For Shankar Mahadevan, Ehsaan Noorani and Loy Mendonsa, 2021 is a year of milestones. Not only are they celebrating two decades of the music of the iconic movie Dil Chahta Hai and a decade of Zindagi Na Milegi Dobara — another feather in their well-decorated hat, they are also completing 25 years of their musical association. In these 25 years, the trio has delivered some of the biggest musical albums including Kal Ho Naa Ho, Bunty Aur Babli, Jhoom Barabar Jhoom, Rock On!, Bhaag Milkha Bhaag and 2 States among other notable mentions.
Nothing to lose
The music of Mission Kashmir had earned them a place in the Bollywood playback industry, but it was with 2001’s Dil Chahta Hai that SEL — as they are commonly known — became a household name. Each song of the album, whether it is the upbeat dance track Koi Kahe Kehta Rahe or the angry/sad Tanhayee, or the melodious Kaisi Hai Yeh Rut, has stood the test of time and still sounds as fresh and relevant as it did all those years ago.
However, 2001 was also a year of other musical biggies, including Lagaan, Gadar, Kabhi Khushi Kabhie Gham and Tum Bin among others. How did they deal with the pressure of standing out amidst these gems? “We were totally unaware of what was happening around us, just as we are still clueless today,” laughs Shankar. With no baggage to live up to, the singer tells us that they had nothing to lose when they got into the project. Loy compares the process of composing music for Dil Chahta Hai to three kids being handed paintbrushes and a blank canvas to paint whatever they wanted to. “We were just being ourselves,” he says. It took SEL just three days in the picturesque Khandala to come up with the final songs in the album. “Creatively, it was an exhilarating process. Farhan is extremely focussed and creative and Javed saab (Javed Akhtar, the lyricist) is an institution by himself. Eventually what came out was the result of a free flow of ideas,” recalls Ehsaan.
Post Dil Chahta Hai, the talented trio delivered on their promise of good music with gems such as Kal Ho Naa Ho (for which they received the National Film Award for Best Music Direction), Bunty Aur Babli, Kabhi Alvida Naa Kehna, Don: The Chase Begins Again, Salaam-e-Ishq, Heyy Baby, Johnny Gaddaar, Taare Zameen Par, Wake Up Sid and My Name is Khan to name a few. The start of another decade brought with it Zindagi Na Milegi Dobara, another milestone in their career.
We were totally unaware of what was happening around us, just as we are still clueless today.
“People suddenly saw a variety of music coming to the market, which was not necessarily what we knew as Bollywood music. It was not the typical stuff,” explains Ehsaan, citing the example of Kajra re. “It was not the typical qawwali or mujra song but came with a twist of its own. The public loved it. They liked our sound and are still liking it,” he adds.
Music that fits
The past few years have seen a huge change in the way in which content is created and consumed. There is a sense of realism in the way movies and shows are written now to the way they are directed and enacted. Music too, naturally, has undergone a change as well. Of course, there is still room for masala and melodrama, but reality and relatability are some of the key factors when it comes to content these days. “I think we are at some sort of crossroads where there seems to be some kind of change happening. One doesn’t know which direction it will go in,” admits Loy. He believes that there is a segment of audience that likes the conventional sound because they have been programmed for it for ages. “But there is a whole new generation exploring and experiencing different kinds of music and that’s an interesting audience to engage with,” he adds.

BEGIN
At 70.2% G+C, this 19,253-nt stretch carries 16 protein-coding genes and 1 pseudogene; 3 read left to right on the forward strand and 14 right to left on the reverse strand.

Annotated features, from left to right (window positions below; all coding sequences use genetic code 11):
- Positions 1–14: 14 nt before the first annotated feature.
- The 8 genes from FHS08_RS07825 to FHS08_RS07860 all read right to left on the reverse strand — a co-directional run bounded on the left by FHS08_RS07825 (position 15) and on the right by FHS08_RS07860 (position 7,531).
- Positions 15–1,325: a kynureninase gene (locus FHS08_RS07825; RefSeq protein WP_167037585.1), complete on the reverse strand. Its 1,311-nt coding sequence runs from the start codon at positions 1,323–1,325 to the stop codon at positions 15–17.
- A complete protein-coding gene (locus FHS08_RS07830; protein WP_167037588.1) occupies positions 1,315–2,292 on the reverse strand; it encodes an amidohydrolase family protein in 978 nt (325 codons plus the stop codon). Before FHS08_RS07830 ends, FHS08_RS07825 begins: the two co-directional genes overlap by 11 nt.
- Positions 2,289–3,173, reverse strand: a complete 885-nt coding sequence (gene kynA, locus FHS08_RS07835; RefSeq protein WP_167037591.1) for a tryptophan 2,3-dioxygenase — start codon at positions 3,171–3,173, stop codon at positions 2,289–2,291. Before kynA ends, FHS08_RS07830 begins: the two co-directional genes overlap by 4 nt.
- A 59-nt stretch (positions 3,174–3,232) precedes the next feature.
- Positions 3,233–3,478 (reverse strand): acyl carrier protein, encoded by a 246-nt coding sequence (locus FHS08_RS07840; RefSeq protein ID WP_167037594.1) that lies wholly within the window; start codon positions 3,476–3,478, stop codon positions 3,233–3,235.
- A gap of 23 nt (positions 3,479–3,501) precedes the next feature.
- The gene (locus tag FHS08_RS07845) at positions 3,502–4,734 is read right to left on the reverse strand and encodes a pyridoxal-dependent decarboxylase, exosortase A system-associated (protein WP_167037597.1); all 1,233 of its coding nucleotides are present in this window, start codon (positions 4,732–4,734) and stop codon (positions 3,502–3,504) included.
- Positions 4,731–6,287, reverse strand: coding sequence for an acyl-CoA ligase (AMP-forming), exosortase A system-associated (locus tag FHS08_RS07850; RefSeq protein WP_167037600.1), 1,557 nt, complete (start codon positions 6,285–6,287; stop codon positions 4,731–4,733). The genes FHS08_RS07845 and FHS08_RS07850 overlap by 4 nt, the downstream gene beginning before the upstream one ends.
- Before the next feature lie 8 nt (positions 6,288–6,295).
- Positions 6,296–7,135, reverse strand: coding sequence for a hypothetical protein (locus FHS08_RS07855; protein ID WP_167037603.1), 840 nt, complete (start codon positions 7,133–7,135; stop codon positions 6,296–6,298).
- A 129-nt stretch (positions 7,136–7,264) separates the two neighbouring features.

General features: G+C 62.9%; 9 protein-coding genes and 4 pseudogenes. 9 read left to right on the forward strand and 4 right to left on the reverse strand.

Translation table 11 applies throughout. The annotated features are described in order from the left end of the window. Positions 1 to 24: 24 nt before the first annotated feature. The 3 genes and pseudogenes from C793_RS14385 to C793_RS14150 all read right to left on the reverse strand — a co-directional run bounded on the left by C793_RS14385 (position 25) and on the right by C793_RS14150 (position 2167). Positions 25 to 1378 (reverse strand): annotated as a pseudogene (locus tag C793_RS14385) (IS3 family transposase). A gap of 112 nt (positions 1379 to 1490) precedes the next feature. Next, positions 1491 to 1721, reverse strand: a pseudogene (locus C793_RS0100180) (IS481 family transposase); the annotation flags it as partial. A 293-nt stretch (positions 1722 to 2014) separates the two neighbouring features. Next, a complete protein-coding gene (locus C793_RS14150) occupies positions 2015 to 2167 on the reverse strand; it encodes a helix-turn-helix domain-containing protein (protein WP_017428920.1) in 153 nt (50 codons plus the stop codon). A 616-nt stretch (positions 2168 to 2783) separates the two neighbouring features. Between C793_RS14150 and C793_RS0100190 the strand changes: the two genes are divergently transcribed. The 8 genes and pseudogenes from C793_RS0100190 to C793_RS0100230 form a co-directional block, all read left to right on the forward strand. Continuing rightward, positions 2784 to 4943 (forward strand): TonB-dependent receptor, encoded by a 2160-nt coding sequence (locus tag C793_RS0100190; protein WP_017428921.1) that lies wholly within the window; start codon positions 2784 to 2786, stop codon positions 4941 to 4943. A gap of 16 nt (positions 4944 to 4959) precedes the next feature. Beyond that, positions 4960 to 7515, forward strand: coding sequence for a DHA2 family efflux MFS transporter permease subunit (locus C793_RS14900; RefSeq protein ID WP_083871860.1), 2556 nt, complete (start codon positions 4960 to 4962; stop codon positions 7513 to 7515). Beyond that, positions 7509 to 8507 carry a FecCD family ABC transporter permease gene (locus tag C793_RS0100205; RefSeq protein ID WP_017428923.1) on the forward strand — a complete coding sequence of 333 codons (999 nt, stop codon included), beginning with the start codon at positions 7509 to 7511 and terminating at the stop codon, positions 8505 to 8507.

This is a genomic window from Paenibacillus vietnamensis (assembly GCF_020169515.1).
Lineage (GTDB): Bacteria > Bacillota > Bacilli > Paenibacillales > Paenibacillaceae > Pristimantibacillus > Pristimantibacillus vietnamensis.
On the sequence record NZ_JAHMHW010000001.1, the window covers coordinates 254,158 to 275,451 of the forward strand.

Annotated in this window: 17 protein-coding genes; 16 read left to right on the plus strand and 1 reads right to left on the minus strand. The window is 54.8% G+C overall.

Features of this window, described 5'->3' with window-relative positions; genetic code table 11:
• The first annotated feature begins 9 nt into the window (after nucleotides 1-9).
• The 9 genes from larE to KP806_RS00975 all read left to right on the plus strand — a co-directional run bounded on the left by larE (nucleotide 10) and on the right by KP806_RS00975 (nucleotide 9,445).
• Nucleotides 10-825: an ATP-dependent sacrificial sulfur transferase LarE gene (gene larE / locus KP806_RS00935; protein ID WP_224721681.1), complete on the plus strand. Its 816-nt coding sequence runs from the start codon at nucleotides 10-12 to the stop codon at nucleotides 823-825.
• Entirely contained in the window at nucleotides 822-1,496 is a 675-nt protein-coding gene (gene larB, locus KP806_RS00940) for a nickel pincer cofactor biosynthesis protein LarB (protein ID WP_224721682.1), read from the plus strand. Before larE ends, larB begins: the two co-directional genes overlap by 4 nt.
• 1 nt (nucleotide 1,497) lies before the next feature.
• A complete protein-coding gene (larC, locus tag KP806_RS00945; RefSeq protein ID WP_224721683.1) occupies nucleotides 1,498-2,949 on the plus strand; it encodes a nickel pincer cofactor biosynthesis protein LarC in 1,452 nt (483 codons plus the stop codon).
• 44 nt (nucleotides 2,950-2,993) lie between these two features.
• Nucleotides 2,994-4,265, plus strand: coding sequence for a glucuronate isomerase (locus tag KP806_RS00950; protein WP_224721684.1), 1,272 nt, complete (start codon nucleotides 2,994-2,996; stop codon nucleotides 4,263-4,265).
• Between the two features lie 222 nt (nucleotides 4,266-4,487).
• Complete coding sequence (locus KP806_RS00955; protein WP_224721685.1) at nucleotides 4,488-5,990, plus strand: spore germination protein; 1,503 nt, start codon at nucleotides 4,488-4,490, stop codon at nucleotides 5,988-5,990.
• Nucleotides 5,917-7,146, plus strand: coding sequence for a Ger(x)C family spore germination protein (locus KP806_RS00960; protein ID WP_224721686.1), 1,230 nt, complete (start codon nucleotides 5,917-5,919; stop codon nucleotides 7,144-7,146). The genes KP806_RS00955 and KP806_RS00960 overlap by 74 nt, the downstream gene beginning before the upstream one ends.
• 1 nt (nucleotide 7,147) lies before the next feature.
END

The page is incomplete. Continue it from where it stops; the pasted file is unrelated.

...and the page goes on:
While that may be so, do they think that Bollywood music is slowly becoming redundant? Reality, after all, does not come with song and dance. “Gone are the days when you did a six-song album and ones that were promoted were the item song and the love song. Now it’s all about whether the music fits in the movie or it’s not there at all and even as a music composer who makes a living off this, I think that’s great,” says Ehsaan.
Shankar is of the belief that music, poetry and dancing are all part of Indian culture. “We have music for every occasion, whether it is bidaai or harvest. Yes, the colour of narrative in Indian films has changed — the directors have become much more aware, they are young and many of them have studied filmmaking and understand screenplay — and the colour of music has changed but music will never become redundant,” he shares. Citing the example of Bandish Bandits, an OTT show they composed music for, Shankar goes on to share how the music of the show, that featured Indian classical music, became extremely popular especially with youngsters.
“If you come up with good music, it will be appreciated by the listeners,” he goes on to say. The problem, he believes, lies in the fact that the creators and decision makers are different people. “Sometimes, the decision to put out music is taken by a set of people who know nothing about it. That’s when a sense of mediocrity seeps in. I keep hearing the same thing every third day — ‘kya ho gaya hai aaj kal ke music ko’ and ‘where are you guys’. I tell them we are here, but we can’t do 20 films in a year,” he signs off.